The internet has created a new grounds for cowards to incite political violence in this republic, and we should respond accordingly.
During the “intergalactic freak show” that was the Kavanaugh confirmation “process,” we got some insight into exactly what kind of tactics the Left is willing to employ, and it should concern anyone who believes in self-government guided by debate. Namely, I’m talking about the fact that someone posted the private, identifying information of United States senators, resulting in targeted harassment.
Perhaps the suspect’s motive was nothing more than annoying harassment, but seeing as we live in a world where a radicalized leftist shot up a congressional softball practice last year, it’s hard to see how a thinking person would see this as anything short of a true, direct threat.
And this isn’t an isolated incident. More and more, internet trolls are turning to “doxxing” as a means of targeting political opponents. They’re not just hurting and endangering other people; they’re endangering the very bedrock of this experiment in self-government.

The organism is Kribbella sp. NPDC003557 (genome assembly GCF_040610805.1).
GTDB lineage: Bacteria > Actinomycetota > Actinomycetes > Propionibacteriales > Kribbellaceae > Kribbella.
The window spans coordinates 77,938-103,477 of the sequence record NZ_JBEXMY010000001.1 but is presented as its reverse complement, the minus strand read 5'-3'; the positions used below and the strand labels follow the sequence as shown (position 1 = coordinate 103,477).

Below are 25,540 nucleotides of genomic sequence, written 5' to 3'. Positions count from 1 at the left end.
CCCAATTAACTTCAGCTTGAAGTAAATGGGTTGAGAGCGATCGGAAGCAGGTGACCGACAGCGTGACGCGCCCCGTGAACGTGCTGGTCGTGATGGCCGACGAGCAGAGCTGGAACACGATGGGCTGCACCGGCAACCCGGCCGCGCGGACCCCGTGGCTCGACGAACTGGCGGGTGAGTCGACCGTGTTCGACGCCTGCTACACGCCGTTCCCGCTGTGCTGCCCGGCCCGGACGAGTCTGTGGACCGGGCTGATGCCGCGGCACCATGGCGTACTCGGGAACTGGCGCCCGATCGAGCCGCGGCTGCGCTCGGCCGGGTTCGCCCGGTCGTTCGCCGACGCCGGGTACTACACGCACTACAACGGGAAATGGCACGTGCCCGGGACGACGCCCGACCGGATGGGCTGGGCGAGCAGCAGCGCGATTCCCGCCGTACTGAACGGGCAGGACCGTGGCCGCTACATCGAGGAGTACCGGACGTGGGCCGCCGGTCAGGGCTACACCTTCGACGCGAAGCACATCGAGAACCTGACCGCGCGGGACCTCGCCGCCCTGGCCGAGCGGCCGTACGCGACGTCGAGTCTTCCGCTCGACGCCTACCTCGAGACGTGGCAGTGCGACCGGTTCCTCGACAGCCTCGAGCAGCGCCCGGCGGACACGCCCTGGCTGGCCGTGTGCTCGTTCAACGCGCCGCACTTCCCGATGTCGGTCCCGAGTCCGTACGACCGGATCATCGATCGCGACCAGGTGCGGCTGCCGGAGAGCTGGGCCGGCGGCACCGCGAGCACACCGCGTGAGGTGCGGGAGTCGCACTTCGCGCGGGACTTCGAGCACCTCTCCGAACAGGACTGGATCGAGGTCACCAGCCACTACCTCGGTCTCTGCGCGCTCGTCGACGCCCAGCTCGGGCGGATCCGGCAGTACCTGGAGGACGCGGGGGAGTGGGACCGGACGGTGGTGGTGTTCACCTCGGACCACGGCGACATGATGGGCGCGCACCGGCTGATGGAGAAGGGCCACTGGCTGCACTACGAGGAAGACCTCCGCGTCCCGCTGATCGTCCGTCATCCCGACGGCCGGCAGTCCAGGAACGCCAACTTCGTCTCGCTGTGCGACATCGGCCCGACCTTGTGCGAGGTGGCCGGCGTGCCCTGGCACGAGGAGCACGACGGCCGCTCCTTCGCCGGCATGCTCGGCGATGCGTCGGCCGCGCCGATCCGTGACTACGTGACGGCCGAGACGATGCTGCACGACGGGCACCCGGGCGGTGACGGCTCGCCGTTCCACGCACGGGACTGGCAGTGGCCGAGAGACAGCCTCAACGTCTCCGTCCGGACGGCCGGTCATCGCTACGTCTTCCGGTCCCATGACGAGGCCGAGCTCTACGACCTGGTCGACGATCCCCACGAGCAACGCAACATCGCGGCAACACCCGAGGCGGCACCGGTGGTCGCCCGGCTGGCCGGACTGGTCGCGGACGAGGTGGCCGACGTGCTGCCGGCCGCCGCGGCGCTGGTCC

People who do this sort of thing are cowards. They’re cowards who don’t have the courage to debate the people with whom they disagree and don’t even have the fortitude to confront their political opponents face to face. They task it out to even more faceless thugs on the internet.
But even worse than their cowardice is what they’re trying to do to this experiment in self-government. In a civilized republic, we debate with each other, then we vote about it, and then we debate again. At least, that’s how it’s supposed to work.
True threats and words that directly incite violence against others and breaches of the peace aren’t protected speech under the First Amendment. Nor should they be. But when the political Left decided that it’s done trying to change people’s minds, shouting down differing viewpoints became commonplace.
Silencing opponents through targeted harassment appears to be the next step. If those appalled by continued degradation of free speech and open discourse in this country don’t take firm, unapologetic measures to show that it won’t be tolerated, it will be.
Every convicted doxxer should receive a stiff sentence. States, localities, and yes, Congress should take a hard look at what penalties are available for this crime and whether stricter measures are needed. If we wish to keep this republic, as Ben Franklin warned us at its outset, we’d better be willing to recognize the threats and treat them accordingly.